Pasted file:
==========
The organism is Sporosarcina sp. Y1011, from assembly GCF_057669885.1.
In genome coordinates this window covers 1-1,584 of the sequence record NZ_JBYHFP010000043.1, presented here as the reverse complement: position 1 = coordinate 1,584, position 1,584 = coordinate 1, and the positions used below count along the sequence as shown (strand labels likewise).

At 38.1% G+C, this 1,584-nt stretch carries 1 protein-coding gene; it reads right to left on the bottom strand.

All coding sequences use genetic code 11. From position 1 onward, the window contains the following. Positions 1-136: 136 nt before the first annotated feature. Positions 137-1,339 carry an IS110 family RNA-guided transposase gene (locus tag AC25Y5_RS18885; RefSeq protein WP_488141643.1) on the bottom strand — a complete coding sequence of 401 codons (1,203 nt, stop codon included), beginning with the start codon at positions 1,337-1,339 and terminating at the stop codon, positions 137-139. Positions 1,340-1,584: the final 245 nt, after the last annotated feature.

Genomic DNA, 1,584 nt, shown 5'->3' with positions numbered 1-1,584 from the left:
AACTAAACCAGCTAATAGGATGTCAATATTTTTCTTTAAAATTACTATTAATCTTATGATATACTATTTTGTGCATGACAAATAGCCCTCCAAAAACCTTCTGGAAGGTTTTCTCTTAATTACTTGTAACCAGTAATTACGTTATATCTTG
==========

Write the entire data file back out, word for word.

The organism is Sporosarcina sp. Y1011, from assembly GCF_057669885.1.
In genome coordinates this window covers 1-1,584 of the sequence record NZ_JBYHFP010000043.1, presented here as the reverse complement: position 1 = coordinate 1,584, position 1,584 = coordinate 1, and the positions used below count along the sequence as shown (strand labels likewise).

At 38.1% G+C, this 1,584-nt stretch carries 1 protein-coding gene; it reads right to left on the bottom strand.

All coding sequences use genetic code 11. From position 1 onward, the window contains the following. Positions 1-136: 136 nt before the first annotated feature. Positions 137-1,339 carry an IS110 family RNA-guided transposase gene (locus tag AC25Y5_RS18885; RefSeq protein WP_488141643.1) on the bottom strand — a complete coding sequence of 401 codons (1,203 nt, stop codon included), beginning with the start codon at positions 1,337-1,339 and terminating at the stop codon, positions 137-139. Positions 1,340-1,584: the final 245 nt, after the last annotated feature.

Genomic DNA, 1,584 nt, shown 5'->3' with positions numbered 1-1,584 from the left:
AACTAAACCAGCTAATAGGATGTCAATATTTTTCTTTAAAATTACTATTAATCTTATGATATACTATTTTGTGCATGACAAATAGCCCTCCAAAAACCTTCTGGAAGGTTTTCTCTTAATTACTTGTAACCAGTAATTACGTTATATCTTG